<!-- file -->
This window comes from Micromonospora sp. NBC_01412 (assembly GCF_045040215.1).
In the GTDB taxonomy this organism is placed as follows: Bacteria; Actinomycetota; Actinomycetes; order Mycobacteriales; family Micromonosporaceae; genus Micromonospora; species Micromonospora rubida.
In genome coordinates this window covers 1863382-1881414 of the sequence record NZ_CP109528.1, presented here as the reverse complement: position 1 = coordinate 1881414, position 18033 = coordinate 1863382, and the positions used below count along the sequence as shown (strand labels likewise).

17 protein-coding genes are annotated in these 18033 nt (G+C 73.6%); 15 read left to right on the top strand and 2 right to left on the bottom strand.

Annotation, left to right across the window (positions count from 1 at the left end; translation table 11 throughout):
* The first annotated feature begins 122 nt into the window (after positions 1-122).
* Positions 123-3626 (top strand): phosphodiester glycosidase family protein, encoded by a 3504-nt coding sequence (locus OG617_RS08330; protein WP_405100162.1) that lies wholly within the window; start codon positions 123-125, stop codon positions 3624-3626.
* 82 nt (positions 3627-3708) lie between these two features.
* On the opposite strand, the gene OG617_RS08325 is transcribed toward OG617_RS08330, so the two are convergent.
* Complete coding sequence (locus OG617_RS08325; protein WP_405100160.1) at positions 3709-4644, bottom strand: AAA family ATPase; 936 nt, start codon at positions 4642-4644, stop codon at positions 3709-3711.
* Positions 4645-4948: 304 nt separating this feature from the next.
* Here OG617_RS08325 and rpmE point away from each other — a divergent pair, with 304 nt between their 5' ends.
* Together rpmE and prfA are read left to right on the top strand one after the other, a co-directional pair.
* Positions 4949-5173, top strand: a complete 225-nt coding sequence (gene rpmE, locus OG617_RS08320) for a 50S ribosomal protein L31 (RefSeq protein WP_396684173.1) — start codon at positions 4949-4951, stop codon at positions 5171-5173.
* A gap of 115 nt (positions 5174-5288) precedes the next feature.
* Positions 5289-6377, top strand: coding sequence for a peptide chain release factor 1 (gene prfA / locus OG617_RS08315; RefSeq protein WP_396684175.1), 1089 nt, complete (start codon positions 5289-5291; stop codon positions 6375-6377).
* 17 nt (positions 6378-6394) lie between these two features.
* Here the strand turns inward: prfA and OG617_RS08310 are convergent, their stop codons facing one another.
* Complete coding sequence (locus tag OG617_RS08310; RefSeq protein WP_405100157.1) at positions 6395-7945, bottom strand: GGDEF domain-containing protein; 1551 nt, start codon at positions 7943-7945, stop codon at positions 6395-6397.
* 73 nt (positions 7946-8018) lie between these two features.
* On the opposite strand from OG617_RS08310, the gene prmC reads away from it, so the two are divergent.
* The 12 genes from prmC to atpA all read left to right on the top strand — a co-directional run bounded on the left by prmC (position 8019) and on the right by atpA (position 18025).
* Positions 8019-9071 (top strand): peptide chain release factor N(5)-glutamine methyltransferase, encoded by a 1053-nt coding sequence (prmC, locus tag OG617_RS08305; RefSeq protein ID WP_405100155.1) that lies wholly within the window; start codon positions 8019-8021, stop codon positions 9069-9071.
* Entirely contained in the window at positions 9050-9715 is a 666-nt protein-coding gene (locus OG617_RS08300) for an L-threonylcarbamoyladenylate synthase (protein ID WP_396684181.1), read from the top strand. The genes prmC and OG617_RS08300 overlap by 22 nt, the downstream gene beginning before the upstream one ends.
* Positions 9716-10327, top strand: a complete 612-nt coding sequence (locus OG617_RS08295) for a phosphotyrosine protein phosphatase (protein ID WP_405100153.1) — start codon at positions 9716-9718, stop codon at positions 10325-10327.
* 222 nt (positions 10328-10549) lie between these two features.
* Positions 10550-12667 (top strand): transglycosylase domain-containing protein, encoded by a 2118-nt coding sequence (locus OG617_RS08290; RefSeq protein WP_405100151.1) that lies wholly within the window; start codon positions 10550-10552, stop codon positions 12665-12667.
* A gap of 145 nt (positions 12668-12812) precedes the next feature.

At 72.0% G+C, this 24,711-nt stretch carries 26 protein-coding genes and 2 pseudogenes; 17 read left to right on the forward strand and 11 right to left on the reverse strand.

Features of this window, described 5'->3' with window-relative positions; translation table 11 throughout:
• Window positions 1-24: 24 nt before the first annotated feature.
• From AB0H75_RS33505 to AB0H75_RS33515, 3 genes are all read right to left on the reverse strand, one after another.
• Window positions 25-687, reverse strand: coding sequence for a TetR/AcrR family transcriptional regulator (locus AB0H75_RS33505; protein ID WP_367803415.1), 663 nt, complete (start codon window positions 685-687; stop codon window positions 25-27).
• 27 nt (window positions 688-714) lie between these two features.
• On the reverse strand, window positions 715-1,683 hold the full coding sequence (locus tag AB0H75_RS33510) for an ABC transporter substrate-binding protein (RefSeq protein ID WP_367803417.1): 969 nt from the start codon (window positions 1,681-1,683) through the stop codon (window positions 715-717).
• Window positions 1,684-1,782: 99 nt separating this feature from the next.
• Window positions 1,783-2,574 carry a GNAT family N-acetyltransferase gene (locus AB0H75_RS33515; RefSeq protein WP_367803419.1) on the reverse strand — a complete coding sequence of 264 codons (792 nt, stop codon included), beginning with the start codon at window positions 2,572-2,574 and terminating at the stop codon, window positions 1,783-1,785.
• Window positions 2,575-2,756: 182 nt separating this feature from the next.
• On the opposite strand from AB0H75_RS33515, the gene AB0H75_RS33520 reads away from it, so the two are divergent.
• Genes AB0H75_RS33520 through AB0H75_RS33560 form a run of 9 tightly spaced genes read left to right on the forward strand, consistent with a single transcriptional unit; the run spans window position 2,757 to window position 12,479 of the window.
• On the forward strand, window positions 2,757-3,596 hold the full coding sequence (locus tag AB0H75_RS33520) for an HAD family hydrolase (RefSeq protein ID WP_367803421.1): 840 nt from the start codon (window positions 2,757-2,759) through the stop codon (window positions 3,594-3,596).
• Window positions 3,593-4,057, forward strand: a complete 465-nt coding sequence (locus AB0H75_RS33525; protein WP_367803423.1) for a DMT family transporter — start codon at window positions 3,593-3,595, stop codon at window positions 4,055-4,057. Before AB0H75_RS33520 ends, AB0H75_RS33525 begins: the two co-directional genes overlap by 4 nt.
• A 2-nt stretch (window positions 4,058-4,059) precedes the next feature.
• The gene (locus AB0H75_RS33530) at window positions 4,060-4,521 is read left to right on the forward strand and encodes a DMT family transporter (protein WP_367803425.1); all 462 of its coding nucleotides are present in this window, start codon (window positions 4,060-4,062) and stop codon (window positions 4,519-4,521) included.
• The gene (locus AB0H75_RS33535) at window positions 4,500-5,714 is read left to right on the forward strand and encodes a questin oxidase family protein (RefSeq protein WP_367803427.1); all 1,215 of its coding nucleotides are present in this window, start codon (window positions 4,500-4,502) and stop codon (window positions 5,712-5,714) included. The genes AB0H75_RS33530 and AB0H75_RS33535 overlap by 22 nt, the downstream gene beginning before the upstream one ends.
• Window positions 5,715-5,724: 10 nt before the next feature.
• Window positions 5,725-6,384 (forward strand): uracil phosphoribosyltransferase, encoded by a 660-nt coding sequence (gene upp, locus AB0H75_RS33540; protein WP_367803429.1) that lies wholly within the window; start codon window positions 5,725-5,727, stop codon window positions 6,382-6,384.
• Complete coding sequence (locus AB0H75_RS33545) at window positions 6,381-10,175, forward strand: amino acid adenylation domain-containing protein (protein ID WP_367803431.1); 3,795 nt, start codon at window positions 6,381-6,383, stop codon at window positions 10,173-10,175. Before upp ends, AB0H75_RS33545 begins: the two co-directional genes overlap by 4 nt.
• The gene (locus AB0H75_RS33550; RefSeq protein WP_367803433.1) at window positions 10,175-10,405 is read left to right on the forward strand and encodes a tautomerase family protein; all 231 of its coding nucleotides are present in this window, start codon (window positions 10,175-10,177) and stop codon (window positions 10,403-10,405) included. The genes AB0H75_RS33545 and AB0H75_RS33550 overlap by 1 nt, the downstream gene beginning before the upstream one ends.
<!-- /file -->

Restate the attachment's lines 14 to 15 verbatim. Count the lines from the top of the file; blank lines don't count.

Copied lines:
* Positions 4949-5173, top strand: a complete 225-nt coding sequence (gene rpmE, locus OG617_RS08320) for a 50S ribosomal protein L31 (RefSeq protein WP_396684173.1) — start codon at positions 4949-4951, stop codon at positions 5171-5173.
* A gap of 115 nt (positions 5174-5288) precedes the next feature.